Irish CUs Lent a Helping Hand
Faced with the knowledge that the economy will not be improving in the foreseeable future, the Irish credit union community is looking for options to save as many credit unions as possible.
Some of Ireland’s credit unions–community-based savings and lending clubs owned by their members–lent aggressively during the go-go years of the Celtic Tiger economy and are now struggling during a severe downturn.
Earlier this month, the Centre for Co-operative Studies at the University College of Cork, held a seminar on the U.S. experience with CUSOs. NACUSO General Counsel Guy Messick, Mark Zook, chairman of NACUSO and CEO of MAPS Credit Union, Kirk Drake CEO of Ongoing Operations, Ray Crouse NACUSO board member and president of Allegacy Services, and Jeff Russell CEO of TMG Financial Services, attended.
“Our colleagues in Ireland are facing economic and political challenges that accelerate the need for collaboration,” said Guy Messick. “If they can develop the legal framework to enable everyone to work together, they have an excellent opportunity to preserve a vibrant credit union industry.”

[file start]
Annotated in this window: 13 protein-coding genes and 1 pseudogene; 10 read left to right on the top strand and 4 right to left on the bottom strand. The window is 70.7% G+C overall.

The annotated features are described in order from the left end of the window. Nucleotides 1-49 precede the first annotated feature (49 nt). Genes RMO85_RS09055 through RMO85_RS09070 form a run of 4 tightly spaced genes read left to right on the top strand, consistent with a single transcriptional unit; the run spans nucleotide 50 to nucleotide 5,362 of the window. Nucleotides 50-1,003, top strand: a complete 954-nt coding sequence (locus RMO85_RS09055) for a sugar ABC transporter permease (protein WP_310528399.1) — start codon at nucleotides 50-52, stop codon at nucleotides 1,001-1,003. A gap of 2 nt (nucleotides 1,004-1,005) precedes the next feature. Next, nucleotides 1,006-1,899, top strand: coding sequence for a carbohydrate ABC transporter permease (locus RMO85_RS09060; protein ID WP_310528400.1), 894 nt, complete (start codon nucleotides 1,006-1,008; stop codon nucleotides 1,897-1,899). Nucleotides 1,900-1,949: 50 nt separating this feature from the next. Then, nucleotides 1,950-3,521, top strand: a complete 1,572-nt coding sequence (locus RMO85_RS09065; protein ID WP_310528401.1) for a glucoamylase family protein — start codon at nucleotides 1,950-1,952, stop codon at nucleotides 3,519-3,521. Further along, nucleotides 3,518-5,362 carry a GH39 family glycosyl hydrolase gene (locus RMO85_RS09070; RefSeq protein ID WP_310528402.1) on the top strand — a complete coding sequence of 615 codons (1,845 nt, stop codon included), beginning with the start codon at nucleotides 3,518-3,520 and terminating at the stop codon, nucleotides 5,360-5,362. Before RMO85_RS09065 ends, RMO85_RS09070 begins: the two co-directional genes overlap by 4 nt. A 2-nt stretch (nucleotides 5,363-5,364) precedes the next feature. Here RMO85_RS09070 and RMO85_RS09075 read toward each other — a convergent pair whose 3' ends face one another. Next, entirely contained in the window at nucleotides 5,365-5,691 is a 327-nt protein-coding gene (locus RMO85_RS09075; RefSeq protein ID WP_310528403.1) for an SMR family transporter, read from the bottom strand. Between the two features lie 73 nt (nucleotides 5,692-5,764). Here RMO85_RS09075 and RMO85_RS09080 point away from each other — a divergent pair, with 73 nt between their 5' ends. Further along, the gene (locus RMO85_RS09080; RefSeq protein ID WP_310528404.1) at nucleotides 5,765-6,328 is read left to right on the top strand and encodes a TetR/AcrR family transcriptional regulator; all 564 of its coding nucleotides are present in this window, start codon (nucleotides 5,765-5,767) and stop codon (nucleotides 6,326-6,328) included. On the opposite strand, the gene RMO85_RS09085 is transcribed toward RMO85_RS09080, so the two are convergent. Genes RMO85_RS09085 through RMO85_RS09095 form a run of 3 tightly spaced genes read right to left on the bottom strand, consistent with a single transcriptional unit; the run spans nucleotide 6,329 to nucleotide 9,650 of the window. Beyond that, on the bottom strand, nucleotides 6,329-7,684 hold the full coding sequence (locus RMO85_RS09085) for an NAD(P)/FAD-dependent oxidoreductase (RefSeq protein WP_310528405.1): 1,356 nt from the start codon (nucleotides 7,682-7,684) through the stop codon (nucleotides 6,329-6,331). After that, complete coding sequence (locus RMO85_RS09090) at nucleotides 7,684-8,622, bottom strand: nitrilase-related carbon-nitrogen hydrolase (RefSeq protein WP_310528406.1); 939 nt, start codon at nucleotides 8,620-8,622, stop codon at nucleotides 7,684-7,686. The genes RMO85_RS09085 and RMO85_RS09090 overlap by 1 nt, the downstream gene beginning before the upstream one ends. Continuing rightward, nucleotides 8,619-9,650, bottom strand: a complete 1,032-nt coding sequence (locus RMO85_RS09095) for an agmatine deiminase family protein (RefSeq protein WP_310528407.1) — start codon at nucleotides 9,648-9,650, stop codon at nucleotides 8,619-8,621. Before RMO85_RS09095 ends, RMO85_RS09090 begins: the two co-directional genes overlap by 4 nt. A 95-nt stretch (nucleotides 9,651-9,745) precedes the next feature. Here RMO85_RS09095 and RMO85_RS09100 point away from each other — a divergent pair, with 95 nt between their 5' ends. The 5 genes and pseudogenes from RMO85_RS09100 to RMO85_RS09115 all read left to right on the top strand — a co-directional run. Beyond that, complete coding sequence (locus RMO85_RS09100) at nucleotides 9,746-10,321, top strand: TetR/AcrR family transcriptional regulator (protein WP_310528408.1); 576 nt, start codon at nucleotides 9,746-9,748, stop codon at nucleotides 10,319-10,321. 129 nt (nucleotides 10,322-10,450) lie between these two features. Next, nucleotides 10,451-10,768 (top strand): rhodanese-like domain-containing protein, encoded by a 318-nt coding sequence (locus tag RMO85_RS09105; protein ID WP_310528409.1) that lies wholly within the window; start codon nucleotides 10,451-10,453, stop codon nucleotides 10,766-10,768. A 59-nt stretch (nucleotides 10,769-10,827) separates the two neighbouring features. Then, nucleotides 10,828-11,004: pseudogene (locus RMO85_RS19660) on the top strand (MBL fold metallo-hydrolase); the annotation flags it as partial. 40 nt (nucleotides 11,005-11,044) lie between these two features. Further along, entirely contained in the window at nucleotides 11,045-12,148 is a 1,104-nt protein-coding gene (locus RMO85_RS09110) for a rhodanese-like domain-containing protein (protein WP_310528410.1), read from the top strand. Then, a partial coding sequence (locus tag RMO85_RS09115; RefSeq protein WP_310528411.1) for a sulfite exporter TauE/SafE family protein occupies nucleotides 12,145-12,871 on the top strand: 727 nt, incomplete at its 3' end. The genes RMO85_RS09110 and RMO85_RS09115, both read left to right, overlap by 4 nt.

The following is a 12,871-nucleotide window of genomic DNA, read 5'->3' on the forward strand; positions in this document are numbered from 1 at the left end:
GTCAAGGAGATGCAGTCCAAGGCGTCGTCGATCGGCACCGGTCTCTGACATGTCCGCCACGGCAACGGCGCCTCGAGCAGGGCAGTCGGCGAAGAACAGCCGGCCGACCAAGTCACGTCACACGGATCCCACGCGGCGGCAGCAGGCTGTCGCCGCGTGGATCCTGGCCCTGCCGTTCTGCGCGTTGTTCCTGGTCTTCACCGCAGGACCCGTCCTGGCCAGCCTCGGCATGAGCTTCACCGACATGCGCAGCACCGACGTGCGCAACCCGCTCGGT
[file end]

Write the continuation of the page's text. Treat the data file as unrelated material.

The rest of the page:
There are more than 400 credit unions serving a country of a little more than 4 million people, with about 90% organized as community charters and about two-thirds of Irish citizens belong to a credit union. The largest credit union has $300 million in assets and the average loan portfolio of Irish credit unions consists of consumer loans and a small percentage of business loans. With the country’s economy currently stalled and little improvement foreseeable, a recent government commission report suggested that mergers may be the answer and has appointed a restructuring board to facilitate the process.
At the event in Cork, the U.S. speakers urged the reform of the laws to provide the legal framework for the creation of CUSOs without the need for lengthy regulator review.
“Credit unions have been a valuable part of Irish society for over 100 years,” said Zook. “NACUSO is willing to provide resources to help the Irish credit unions through this crisis. We welcome the opportunity to help our new friends and colleagues.”